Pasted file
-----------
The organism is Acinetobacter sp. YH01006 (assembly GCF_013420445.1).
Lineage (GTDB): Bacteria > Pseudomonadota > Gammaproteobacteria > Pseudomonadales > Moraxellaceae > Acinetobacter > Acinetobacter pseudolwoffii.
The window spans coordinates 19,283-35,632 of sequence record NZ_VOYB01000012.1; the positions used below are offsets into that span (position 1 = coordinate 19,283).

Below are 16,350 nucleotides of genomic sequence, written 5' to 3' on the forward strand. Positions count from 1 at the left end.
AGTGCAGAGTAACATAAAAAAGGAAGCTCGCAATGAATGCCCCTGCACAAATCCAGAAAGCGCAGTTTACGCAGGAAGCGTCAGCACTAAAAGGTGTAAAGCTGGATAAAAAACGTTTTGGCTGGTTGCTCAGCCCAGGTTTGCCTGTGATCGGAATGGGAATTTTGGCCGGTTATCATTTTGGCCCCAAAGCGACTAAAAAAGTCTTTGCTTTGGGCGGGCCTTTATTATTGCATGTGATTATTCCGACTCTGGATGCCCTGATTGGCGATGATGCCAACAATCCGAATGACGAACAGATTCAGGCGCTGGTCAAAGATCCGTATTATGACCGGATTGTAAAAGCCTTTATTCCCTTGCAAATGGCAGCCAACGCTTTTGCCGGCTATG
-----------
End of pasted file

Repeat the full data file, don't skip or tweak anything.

The organism is Acinetobacter sp. YH01006 (assembly GCF_013420445.1).
Lineage (GTDB): Bacteria > Pseudomonadota > Gammaproteobacteria > Pseudomonadales > Moraxellaceae > Acinetobacter > Acinetobacter pseudolwoffii.
The window spans coordinates 19,283-35,632 of sequence record NZ_VOYB01000012.1; the positions used below are offsets into that span (position 1 = coordinate 19,283).

Below are 16,350 nucleotides of genomic sequence, written 5' to 3' on the forward strand. Positions count from 1 at the left end.
AGTGCAGAGTAACATAAAAAAGGAAGCTCGCAATGAATGCCCCTGCACAAATCCAGAAAGCGCAGTTTACGCAGGAAGCGTCAGCACTAAAAGGTGTAAAGCTGGATAAAAAACGTTTTGGCTGGTTGCTCAGCCCAGGTTTGCCTGTGATCGGAATGGGAATTTTGGCCGGTTATCATTTTGGCCCCAAAGCGACTAAAAAAGTCTTTGCTTTGGGCGGGCCTTTATTATTGCATGTGATTATTCCGACTCTGGATGCCCTGATTGGCGATGATGCCAACAATCCGAATGACGAACAGATTCAGGCGCTGGTCAAAGATCCGTATTATGACCGGATTGTAAAAGCCTTTATTCCCTTGCAAATGGCAGCCAACGCTTTTGCCGGCTATG